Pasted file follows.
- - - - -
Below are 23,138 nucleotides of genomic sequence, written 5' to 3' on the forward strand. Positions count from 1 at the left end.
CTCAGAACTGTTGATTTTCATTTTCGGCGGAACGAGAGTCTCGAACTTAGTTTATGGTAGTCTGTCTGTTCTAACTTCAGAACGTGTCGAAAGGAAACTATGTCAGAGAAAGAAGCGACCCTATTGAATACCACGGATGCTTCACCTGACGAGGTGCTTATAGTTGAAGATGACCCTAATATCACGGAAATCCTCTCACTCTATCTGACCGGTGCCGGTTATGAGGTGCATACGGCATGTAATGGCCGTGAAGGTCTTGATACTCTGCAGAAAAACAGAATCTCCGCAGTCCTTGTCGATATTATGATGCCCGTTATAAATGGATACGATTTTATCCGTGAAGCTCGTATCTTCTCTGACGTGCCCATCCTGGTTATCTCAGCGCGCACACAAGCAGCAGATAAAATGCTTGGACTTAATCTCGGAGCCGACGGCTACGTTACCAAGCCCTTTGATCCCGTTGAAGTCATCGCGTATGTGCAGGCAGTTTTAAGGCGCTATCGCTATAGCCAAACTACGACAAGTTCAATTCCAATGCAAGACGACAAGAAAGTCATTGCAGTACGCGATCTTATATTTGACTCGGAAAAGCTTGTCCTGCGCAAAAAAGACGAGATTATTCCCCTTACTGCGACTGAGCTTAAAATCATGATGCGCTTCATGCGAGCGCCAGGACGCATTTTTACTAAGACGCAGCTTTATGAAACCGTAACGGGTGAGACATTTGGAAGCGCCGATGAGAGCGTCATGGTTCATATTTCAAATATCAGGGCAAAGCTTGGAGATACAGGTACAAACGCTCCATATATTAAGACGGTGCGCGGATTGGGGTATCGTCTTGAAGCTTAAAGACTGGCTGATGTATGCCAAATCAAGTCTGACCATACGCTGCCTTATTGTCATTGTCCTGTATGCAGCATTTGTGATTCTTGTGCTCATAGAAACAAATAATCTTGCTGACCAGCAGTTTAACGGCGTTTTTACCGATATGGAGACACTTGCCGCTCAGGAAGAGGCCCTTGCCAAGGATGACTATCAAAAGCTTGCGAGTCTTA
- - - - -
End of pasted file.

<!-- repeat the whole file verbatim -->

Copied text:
Below are 23,138 nucleotides of genomic sequence, written 5' to 3' on the forward strand. Positions count from 1 at the left end.
CTCAGAACTGTTGATTTTCATTTTCGGCGGAACGAGAGTCTCGAACTTAGTTTATGGTAGTCTGTCTGTTCTAACTTCAGAACGTGTCGAAAGGAAACTATGTCAGAGAAAGAAGCGACCCTATTGAATACCACGGATGCTTCACCTGACGAGGTGCTTATAGTTGAAGATGACCCTAATATCACGGAAATCCTCTCACTCTATCTGACCGGTGCCGGTTATGAGGTGCATACGGCATGTAATGGCCGTGAAGGTCTTGATACTCTGCAGAAAAACAGAATCTCCGCAGTCCTTGTCGATATTATGATGCCCGTTATAAATGGATACGATTTTATCCGTGAAGCTCGTATCTTCTCTGACGTGCCCATCCTGGTTATCTCAGCGCGCACACAAGCAGCAGATAAAATGCTTGGACTTAATCTCGGAGCCGACGGCTACGTTACCAAGCCCTTTGATCCCGTTGAAGTCATCGCGTATGTGCAGGCAGTTTTAAGGCGCTATCGCTATAGCCAAACTACGACAAGTTCAATTCCAATGCAAGACGACAAGAAAGTCATTGCAGTACGCGATCTTATATTTGACTCGGAAAAGCTTGTCCTGCGCAAAAAAGACGAGATTATTCCCCTTACTGCGACTGAGCTTAAAATCATGATGCGCTTCATGCGAGCGCCAGGACGCATTTTTACTAAGACGCAGCTTTATGAAACCGTAACGGGTGAGACATTTGGAAGCGCCGATGAGAGCGTCATGGTTCATATTTCAAATATCAGGGCAAAGCTTGGAGATACAGGTACAAACGCTCCATATATTAAGACGGTGCGCGGATTGGGGTATCGTCTTGAAGCTTAAAGACTGGCTGATGTATGCCAAATCAAGTCTGACCATACGCTGCCTTATTGTCATTGTCCTGTATGCAGCATTTGTGATTCTTGTGCTCATAGAAACAAATAATCTTGCTGACCAGCAGTTTAACGGCGTTTTTACCGATATGGAGACACTTGCCGCTCAGGAAGAGGCCCTTGCCAAGGATGACTATCAAAAGCTTGCGAGTCTTA